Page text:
Played For Both Sides – Oh Bally, Bally…

Stephen Kennedy looks at one of the many to have split their careers between Sunderland and tonight's opponents, Burnley

Football is back! But so are a truly unbelievable amount of injuries, so it’s a good job we’re not taking on high-flying, free-scoring, 13 points clear league leaders Burnley this week, isn’t it?


Oh well, let’s push the thought of a potential drumming from arguably one of the best sides to ever compete in the Championship to one side for a moment, and take a look back in time, to one of the biggest heroes to have worn the red and white of Sunderland in modern history…and he also happened to turn out for Burnley too.

Kevin Ball

Kevin Ball is one of those players who had such an impact on Sunderland AFC that regardless of whether you actually witnessed him play for the club or not, you have a built-in feeling of admiration and respect for him.

Being captain of the club for a good chunk of his near decade stint as a player, and a mainstay of two incredibly popular, promotion-winning sides will very much help in that regard, but he never-say-die attitude and blood, guts and thunder approach to every game earned him the title of Mr Sunderland.

Bally’s career began back in 1981, where the Hastings born self-confessed hooligan came through the youth team at Coventry, but lasted only a year (without making an appearance) before heading south again to Portsmouth.

Ball’s time at Pompey saw him largely utilised as midfielder, where he built up a steady reputation for himself as a tidy player on the ball, and someone you don’t want to be around if he was trying to take it from you.

After eight years on the south coast, Sunderland came calling, and Denis Smith added one metric air craft carrier of tenacity and steel to his midfield. Barring any injuries (and the odd suspension…) Bally was barely out of the first team from the moment he arrived at Roker Park.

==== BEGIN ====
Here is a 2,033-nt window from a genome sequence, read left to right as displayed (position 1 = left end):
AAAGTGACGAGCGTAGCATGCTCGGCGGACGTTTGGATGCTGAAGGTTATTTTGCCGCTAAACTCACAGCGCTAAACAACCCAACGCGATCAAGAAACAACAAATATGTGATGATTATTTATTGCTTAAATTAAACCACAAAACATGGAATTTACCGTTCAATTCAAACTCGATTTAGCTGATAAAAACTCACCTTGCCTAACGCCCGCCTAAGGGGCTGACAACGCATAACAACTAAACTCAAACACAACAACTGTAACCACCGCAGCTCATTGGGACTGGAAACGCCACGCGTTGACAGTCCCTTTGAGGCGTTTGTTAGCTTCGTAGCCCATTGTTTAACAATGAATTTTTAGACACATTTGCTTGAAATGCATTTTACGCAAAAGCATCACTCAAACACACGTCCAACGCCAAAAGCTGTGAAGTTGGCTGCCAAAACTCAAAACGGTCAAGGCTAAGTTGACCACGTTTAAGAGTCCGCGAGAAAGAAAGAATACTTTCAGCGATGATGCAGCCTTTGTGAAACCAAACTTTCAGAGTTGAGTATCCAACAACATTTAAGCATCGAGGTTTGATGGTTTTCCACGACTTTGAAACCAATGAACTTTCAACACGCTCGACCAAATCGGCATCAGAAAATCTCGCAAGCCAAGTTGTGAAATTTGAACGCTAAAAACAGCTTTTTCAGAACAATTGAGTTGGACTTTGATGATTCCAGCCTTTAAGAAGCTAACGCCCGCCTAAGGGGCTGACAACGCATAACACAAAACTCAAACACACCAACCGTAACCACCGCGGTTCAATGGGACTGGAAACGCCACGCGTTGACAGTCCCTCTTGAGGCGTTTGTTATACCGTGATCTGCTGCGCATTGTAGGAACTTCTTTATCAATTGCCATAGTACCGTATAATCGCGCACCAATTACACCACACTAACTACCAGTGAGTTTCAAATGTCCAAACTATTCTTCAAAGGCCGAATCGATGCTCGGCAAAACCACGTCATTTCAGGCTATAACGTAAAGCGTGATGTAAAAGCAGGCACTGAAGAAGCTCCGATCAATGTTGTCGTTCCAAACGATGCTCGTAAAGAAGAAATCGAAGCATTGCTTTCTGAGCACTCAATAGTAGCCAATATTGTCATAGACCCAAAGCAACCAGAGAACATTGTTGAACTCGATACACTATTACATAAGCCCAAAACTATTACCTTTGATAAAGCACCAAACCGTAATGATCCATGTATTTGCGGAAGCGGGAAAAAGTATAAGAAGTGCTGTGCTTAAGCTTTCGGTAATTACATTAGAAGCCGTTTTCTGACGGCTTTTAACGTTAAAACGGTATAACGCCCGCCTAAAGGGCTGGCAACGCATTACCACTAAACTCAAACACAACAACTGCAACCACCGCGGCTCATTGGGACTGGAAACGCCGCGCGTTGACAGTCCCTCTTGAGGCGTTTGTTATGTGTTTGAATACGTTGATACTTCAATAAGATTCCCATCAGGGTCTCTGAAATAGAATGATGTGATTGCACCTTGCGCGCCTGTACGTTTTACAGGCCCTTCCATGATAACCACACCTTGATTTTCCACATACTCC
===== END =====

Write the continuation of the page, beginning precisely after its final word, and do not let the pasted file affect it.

Despite his reputation as being the hardest man in football, Bally could very much play a bit (as he’ll gladly tell you if you dare suggest otherwise), and he had a knack for scoring goals – usually either dramatic, or important – and he loved a good diving header. 28 goals in all competitions for a player more associated with the defensive side of the game is not to be sniffed at.

Ball was part of the Sunderland team to win promotion into the Premier League for the first time in 1996 under Peter Reid – being named the Sunderland player of the year in the process.

He was an integral cog in a team which also included the likes of Paul Bracewell, Lee Howey and Alex Rae – not a group of players to be trifled with.

Although we went straight back down, we returned the big time two years later (after that Charlton game at Wembley), with Bally leading Reid’s Sunderland to a record 105 points total as we won the league with what is probably most SAFC fan’s favourite team. Phillips. Quinn. Gray. Bridges. Johnston. Clark. Summerbee. Sorensen. But central to it all was Kevin Ball.

Gradually shifted between central midfield and defence in his last few seasons with the club, Ball started the 99/00 season back in the Premier League still as Sunderland captain, despite his 35th birthday approaching.

He played his part in some vital early victories against the likes of Leicester, Derby, Sheff Wed, Villa, Spurs, and of course, the first of the 2-1 much loved 2-1 wins against our dearest neighbours.